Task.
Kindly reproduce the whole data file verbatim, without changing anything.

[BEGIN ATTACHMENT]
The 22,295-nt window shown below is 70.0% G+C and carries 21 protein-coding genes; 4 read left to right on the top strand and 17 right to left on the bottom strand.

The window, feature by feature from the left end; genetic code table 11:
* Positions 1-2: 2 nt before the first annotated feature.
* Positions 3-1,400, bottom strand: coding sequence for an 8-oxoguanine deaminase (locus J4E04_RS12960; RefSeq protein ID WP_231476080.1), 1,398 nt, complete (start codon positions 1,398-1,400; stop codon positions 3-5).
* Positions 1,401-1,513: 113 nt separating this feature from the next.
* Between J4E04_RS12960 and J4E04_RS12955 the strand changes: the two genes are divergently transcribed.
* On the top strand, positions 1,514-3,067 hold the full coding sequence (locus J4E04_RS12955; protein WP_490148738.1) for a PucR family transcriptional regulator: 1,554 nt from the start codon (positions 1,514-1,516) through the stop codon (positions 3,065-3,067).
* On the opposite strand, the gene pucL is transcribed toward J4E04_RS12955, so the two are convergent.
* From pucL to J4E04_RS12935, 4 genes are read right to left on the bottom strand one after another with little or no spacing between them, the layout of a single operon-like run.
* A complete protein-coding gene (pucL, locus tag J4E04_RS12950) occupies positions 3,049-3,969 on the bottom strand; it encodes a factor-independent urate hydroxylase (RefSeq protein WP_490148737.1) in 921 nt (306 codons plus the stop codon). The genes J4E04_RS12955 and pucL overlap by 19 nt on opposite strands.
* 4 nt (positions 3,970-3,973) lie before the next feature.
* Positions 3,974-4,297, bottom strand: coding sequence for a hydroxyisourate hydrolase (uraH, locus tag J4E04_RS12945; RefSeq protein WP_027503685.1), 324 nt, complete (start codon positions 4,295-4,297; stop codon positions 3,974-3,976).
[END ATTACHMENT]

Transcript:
The 22,295-nt window shown below is 70.0% G+C and carries 21 protein-coding genes; 4 read left to right on the top strand and 17 right to left on the bottom strand.

The window, feature by feature from the left end; genetic code table 11:
* Positions 1-2: 2 nt before the first annotated feature.
* Positions 3-1,400, bottom strand: coding sequence for an 8-oxoguanine deaminase (locus J4E04_RS12960; RefSeq protein ID WP_231476080.1), 1,398 nt, complete (start codon positions 1,398-1,400; stop codon positions 3-5).
* Positions 1,401-1,513: 113 nt separating this feature from the next.
* Between J4E04_RS12960 and J4E04_RS12955 the strand changes: the two genes are divergently transcribed.
* On the top strand, positions 1,514-3,067 hold the full coding sequence (locus J4E04_RS12955; protein WP_490148738.1) for a PucR family transcriptional regulator: 1,554 nt from the start codon (positions 1,514-1,516) through the stop codon (positions 3,065-3,067).
* On the opposite strand, the gene pucL is transcribed toward J4E04_RS12955, so the two are convergent.
* From pucL to J4E04_RS12935, 4 genes are read right to left on the bottom strand one after another with little or no spacing between them, the layout of a single operon-like run.
* A complete protein-coding gene (pucL, locus tag J4E04_RS12950) occupies positions 3,049-3,969 on the bottom strand; it encodes a factor-independent urate hydroxylase (RefSeq protein WP_490148737.1) in 921 nt (306 codons plus the stop codon). The genes J4E04_RS12955 and pucL overlap by 19 nt on opposite strands.
* 4 nt (positions 3,970-3,973) lie before the next feature.
* Positions 3,974-4,297, bottom strand: coding sequence for a hydroxyisourate hydrolase (uraH, locus tag J4E04_RS12945; RefSeq protein WP_027503685.1), 324 nt, complete (start codon positions 4,295-4,297; stop codon positions 3,974-3,976).